In the wake of the recent earthquake and during Hurricane Irene, many cell phone users on the East Coast experienced clogged networks that made wireless calling difficult.
Wireless carriers urged users to rely on texting or email to communicate if voice calls didn't work. Home phones using wired networks were also affected by Irene, although many homeowners are removing their wired phones to save money. More than 25% of all homes in the U.S. no longer have a wired home phone, according to the FCC.
Some question whether relying on texts or email during a storm is enough, and they wonder whether new emerging technologies might help. Satellite phones are one option, but they are relatively expensive. Another option is the old-fashioned two-way radio that runs on amateur-radio and public-safety bands.
In the future, one Georgia Tech professor envisions greater reliance on device-to-device communications using typical consumer phones after a disaster. Computer science professor Santosh Vempala has developed LifeNet, which uses free open-source software to allow consumer devices such as laptops, Android phones and battery-powered routers to form ad hoc Wi-Fi, peer-to-peer networks without relying on cellular towers or base stations.
The software is available for download, but Vempala said in an interview that it's still a working prototype. It was demonstrated recently at the SigComm conference in Toronto. The demonstrations provoked interest among representatives of public safety groups that want to have more technologies to choose from when a disaster occurs, he said.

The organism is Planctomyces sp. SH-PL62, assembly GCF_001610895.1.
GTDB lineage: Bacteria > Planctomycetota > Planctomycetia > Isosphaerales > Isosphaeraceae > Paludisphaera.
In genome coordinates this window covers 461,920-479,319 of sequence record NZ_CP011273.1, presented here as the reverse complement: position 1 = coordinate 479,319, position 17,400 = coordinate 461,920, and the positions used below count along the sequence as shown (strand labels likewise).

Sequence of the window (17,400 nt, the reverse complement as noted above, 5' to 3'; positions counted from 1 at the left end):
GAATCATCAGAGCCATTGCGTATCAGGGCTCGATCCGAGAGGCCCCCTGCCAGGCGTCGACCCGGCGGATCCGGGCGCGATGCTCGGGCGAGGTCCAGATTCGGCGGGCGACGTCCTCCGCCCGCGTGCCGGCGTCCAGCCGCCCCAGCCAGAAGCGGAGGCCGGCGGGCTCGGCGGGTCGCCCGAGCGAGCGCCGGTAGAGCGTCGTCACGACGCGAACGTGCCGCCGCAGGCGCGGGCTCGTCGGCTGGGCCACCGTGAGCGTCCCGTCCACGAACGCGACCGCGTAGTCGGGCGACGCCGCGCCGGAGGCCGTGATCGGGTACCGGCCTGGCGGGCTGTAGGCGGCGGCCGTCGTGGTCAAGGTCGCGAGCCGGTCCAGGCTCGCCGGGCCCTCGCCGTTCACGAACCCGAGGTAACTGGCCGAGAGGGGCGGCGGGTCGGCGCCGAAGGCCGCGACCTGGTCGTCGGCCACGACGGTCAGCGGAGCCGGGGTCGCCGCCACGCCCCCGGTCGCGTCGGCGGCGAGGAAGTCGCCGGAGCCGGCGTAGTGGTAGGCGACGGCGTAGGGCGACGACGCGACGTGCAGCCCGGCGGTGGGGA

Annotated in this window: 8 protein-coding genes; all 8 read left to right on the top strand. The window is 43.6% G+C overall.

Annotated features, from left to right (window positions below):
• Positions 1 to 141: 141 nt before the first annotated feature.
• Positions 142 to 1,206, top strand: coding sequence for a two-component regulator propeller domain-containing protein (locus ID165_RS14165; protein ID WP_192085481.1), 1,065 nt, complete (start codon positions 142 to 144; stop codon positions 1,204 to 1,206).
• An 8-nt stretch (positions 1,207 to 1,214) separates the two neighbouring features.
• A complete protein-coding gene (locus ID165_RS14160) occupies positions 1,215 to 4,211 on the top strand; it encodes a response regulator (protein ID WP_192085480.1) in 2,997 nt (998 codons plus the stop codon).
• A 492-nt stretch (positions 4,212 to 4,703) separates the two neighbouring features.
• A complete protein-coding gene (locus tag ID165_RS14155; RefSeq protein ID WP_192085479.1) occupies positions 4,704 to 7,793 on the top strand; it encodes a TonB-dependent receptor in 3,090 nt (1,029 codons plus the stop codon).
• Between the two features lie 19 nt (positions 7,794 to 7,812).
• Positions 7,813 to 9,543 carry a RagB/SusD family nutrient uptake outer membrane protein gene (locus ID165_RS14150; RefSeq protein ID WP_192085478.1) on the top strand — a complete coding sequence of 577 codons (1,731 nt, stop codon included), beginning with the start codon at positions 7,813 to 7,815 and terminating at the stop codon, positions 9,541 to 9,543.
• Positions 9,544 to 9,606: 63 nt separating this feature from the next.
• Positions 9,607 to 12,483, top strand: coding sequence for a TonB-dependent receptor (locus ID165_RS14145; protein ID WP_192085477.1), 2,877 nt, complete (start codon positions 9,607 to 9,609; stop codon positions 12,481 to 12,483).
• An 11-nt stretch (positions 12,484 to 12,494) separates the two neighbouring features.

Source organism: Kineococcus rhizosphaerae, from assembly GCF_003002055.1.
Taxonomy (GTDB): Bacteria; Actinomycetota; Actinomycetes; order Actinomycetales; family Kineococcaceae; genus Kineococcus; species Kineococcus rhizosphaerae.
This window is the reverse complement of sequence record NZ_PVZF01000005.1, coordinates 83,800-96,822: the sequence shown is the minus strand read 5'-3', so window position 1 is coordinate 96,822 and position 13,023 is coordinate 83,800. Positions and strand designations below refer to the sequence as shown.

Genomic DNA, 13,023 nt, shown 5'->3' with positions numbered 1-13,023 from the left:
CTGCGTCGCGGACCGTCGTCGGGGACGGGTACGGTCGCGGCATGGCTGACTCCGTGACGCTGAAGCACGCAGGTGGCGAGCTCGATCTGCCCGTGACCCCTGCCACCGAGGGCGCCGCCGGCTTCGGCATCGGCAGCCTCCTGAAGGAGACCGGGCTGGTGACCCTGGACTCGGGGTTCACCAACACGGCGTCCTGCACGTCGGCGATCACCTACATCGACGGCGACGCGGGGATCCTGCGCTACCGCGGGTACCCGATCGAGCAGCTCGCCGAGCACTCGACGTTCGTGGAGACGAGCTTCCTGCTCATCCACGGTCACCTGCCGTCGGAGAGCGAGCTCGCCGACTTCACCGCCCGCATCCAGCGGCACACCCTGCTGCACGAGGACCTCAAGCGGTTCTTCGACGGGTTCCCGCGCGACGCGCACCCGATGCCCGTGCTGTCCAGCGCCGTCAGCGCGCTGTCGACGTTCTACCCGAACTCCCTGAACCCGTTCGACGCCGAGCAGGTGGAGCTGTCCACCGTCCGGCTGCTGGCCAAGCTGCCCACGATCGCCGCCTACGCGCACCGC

"Even though cell towers are wireless, most of the communications are through a single path, so one person connects through a particular cell tower," Vempala explained. "In a disaster, a lot of people are trying to reach a small number of cell towers and things get congested."
Carriers often use portable cell towers to add capacity during emergencies, but Vempala said "over the long term, a different approach would be better."
Instead of having a cell phone calling along one pathway to a cell tower, LifeNet coordinates multiple paths to other cell phone or laptop users on the same block or area using Wi-Fi. Part of what LifeNet provides is an algorithm to determine if a nearby device has the power and bandwidth to forward data packets to another device, which would then continue to forward the packets until the message reaches the intended recipient, Vempala said.
Since such an ad hoc network would not function on the traditional cellular network, carriers wouldn't be able to charge for the service -- and therefore wouldn't have an incentive to support it. But Vempala said the carriers could arrange to have a kind of "disaster mode" in cell phones that would stay on for a limited time or limited number of relays during an emergency.
While LifeNet is in its early stages, one veteran disaster responder for the American Red Cross said the concept sounds similar to other peer-to-peer technologies already deployed though not widely used.
Keith Robertory, manager of national disaster emergency communications for the American Red Cross in Washington, said he has used robust peer-to-peer wireless systems in recent years that will forward a message through other radios. One that operates on the amateur radio band has a time-out feature built in so that the message does not keep repeating itself indefinitely. The peer-to-peer concept is sound, he said, but hasn't been widely used.
Robertory said LifeNet's success will depend on whether disaster responders find it resilient and easy to use. Still, he said he tends to avoid using untested emerging technologies at the Red Cross in favor of more tried-and-true approaches.